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I am joining my first job after my graduate studies. My manager asked me to send an e-mail to him with my short bio so that he will use it to introduce me to the entire team. I would like to mention my educational qualifications and interests outside work. I know the high-level idea of the product my team is working. Is it also fine to mention "how my skills will be helpful in improving the product"? I am a bit confused about this. I would like to know what are the things I should mention and as well as avoid in the introductory e-mail? Please let me know. Thank you.

closed as primarily opinion-based by Jim G., Jan Doggen, gnat, IDrinkandIKnowThings, Garrison Neely Aug 29 '14 at 18:08

Many good questions generate some degree of opinion based on expert experience, but answers to this question will tend to be almost entirely based on opinions, rather than facts, references, or specific expertise. If this question can be reworded to fit the rules in the help center, please edit the question.

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A short bio is usually only a few sentences:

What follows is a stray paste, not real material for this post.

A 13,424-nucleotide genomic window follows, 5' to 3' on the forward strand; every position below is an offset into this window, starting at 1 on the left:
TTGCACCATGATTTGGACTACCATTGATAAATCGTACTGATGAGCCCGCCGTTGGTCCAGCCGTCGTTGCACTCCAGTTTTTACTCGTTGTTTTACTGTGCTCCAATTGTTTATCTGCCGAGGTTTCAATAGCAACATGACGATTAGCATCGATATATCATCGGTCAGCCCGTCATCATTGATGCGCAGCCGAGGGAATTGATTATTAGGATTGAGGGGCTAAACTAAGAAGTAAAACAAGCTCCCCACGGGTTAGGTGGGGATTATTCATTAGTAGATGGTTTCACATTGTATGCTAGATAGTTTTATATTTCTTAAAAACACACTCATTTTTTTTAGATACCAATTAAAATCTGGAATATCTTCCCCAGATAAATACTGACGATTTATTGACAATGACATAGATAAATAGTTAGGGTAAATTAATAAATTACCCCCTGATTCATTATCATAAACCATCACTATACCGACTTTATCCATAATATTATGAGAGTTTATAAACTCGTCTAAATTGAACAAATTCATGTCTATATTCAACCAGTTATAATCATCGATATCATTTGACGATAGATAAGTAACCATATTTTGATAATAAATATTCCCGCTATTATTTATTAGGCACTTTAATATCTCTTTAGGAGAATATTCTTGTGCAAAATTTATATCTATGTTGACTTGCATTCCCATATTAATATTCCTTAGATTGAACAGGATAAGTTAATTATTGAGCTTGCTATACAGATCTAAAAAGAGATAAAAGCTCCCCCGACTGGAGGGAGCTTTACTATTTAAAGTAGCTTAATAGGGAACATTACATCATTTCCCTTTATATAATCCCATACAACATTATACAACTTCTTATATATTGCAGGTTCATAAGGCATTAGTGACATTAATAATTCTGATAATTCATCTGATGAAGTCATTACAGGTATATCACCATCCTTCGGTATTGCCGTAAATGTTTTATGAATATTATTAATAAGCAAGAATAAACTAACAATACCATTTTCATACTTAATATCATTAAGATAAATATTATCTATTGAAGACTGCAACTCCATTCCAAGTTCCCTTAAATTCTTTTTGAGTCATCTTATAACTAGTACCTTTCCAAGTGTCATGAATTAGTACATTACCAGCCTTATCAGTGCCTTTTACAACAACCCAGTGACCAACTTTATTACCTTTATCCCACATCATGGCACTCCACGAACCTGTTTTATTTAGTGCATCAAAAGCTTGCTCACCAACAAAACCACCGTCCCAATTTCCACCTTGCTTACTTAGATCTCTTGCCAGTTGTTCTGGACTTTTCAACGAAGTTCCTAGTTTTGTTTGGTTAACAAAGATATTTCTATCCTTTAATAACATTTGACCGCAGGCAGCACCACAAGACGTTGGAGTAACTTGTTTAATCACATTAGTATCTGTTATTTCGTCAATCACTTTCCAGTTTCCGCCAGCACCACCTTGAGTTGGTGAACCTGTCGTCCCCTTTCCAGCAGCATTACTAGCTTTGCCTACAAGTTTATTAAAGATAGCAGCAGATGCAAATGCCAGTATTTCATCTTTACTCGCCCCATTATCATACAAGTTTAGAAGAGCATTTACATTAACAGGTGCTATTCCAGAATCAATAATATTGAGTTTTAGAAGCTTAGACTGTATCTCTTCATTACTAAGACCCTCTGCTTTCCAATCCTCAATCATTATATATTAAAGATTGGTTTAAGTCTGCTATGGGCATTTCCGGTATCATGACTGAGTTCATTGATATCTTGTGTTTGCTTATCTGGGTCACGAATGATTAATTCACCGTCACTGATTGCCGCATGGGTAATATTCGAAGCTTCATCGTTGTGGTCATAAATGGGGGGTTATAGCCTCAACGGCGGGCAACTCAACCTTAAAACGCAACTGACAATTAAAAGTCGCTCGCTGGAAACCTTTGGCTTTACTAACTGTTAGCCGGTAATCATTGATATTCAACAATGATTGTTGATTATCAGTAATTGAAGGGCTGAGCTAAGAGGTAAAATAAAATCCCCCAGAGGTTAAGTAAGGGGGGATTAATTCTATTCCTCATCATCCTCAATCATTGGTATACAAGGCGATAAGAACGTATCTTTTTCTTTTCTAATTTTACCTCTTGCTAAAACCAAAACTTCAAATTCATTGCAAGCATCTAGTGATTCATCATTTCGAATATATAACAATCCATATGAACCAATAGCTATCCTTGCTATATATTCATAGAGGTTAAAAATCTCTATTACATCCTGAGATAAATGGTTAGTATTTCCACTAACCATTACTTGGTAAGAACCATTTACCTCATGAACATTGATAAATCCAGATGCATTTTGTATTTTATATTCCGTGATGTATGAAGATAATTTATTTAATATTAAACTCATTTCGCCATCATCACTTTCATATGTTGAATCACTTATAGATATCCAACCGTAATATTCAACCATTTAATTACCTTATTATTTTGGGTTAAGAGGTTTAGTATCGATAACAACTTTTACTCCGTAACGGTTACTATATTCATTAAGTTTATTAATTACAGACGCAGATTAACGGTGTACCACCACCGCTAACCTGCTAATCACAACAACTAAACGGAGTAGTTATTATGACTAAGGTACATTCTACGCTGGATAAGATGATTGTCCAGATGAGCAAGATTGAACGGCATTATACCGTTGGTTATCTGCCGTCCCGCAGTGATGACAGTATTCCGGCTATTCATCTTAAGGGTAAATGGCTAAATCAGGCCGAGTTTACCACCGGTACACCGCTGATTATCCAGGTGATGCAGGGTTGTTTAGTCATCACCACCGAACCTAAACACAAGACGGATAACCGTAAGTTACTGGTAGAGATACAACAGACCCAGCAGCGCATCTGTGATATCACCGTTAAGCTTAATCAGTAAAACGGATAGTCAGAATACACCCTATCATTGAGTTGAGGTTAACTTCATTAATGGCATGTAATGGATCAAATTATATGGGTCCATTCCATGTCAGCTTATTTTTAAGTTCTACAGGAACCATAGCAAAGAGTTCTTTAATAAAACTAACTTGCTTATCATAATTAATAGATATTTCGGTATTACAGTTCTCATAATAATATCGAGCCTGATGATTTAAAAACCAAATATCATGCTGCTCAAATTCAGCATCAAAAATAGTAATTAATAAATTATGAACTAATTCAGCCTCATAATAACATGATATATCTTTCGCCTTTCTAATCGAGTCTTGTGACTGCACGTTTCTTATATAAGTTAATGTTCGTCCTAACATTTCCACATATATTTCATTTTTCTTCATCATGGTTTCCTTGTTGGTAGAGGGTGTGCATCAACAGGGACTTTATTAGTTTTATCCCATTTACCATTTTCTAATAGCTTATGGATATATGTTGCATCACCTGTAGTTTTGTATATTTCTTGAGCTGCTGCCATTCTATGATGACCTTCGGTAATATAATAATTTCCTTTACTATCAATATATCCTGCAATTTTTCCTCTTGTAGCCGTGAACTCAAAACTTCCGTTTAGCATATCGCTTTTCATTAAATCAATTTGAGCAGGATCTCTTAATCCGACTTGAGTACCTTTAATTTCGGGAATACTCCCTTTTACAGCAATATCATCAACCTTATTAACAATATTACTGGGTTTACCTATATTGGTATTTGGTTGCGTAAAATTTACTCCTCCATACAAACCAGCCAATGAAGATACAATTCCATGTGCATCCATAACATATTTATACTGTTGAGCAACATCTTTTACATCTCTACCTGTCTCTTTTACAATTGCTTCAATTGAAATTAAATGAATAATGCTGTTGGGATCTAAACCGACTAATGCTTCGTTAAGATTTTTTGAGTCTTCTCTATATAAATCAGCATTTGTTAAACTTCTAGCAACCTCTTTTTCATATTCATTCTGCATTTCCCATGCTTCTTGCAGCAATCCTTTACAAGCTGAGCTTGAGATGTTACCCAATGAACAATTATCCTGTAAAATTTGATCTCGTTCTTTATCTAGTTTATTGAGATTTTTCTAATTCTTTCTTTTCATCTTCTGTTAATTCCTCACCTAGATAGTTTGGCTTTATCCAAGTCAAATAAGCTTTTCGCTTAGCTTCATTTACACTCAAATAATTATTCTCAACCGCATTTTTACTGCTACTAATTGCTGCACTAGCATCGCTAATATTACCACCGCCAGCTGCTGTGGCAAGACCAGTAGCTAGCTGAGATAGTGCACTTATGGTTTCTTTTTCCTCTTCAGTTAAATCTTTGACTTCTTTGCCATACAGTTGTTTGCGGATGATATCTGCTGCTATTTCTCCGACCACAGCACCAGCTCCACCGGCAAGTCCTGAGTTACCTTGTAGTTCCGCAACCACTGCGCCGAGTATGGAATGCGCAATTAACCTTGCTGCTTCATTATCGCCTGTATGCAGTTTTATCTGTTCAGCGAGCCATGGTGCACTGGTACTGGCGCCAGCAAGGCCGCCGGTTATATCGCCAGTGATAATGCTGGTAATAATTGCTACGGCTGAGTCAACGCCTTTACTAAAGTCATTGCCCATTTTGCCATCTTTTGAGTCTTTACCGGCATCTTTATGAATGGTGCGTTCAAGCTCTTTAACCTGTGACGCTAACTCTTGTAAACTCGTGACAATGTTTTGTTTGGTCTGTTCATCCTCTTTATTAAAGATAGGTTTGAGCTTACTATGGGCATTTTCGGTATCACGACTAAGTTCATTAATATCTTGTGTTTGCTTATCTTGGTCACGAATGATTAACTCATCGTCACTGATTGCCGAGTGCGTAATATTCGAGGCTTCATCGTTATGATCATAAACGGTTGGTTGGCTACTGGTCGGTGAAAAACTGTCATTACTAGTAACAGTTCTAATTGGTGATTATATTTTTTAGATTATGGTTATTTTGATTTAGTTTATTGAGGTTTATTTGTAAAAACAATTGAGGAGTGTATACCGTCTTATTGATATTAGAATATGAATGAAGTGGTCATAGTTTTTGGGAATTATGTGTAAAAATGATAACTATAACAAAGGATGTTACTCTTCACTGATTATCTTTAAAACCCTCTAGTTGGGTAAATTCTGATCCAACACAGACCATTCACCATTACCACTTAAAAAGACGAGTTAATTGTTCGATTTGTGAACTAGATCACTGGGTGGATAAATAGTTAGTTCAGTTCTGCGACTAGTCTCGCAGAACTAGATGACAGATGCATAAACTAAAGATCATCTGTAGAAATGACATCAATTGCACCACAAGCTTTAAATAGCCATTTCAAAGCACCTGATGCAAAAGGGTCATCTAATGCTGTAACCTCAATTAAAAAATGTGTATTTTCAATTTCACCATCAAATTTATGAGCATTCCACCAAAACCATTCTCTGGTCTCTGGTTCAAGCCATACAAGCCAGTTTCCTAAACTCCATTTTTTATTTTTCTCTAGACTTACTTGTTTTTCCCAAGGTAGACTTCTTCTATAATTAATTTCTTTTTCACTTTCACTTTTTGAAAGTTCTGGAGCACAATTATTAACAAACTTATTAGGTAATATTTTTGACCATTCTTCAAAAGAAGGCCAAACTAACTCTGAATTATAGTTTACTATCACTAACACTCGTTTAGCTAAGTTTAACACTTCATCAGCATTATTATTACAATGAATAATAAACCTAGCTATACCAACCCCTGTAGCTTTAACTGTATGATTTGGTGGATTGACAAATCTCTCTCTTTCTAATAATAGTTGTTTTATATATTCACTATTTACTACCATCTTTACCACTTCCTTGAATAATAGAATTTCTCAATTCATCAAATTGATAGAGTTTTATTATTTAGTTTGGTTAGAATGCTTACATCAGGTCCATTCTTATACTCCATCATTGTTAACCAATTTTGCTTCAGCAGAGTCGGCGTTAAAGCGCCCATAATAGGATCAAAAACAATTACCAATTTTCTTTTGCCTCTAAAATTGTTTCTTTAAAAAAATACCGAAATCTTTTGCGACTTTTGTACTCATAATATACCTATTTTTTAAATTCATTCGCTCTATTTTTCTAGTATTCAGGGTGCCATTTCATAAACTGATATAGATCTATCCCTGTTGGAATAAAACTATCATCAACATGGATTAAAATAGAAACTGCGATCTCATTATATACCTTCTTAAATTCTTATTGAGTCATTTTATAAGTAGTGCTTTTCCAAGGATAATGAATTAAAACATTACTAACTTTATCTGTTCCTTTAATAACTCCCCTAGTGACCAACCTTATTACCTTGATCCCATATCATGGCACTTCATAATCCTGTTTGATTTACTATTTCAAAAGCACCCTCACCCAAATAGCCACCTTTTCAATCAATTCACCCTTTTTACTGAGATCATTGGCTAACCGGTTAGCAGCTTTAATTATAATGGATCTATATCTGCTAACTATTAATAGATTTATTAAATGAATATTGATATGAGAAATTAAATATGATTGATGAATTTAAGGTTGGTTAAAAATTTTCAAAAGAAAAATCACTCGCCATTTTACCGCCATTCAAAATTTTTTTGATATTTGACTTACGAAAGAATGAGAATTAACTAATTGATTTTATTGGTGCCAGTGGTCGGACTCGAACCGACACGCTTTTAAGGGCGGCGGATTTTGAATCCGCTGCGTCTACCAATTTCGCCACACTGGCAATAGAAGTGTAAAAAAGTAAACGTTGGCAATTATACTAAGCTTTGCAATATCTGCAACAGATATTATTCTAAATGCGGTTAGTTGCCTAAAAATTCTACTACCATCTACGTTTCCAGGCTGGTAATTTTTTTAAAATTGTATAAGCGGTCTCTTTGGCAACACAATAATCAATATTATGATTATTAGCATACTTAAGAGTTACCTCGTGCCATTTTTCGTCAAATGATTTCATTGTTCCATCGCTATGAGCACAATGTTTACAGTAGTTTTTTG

I have just graduated from the University of Southern North Dakota with a masters degree in Musicology, with an emphasis on bassoon duets. I also enjoy hiking and fishing.

So, give an emphasis on your studies and technical training, with (perhaps) a short sentence on your personal likes. If your manager wants more details, he will ask for them.

You can mention your skills, but they are probably not looking for your opinion of how they can be helpful in improving the product. You're just starting: listen and find out more before assuming you know what they need.

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  1. Be modest. "I am new to the company and to the team, andf I thank you for the confidence you are extending to me by letting me join the [fill in the name] team and [fill in the name of the company or subdivision]

  2. Say something nice about the team - "I've heard great things about the team and the company during the interview process and, needless to say, I accepted the offer and I am looking forward with working with you"

  3. Express confidence - "I graduated with a major in [state the major] from [state the university] in [give the date]. I look forward to being a full fledged, fully participating, engaged member of the team".

  4. Express positivity and good will. "I am looking forward to meeting and getting to know you all of you as a team and as individual members of the team over the next few days"

  5. Try to get something from them - "Feel free to take me out to lunch any time :)"

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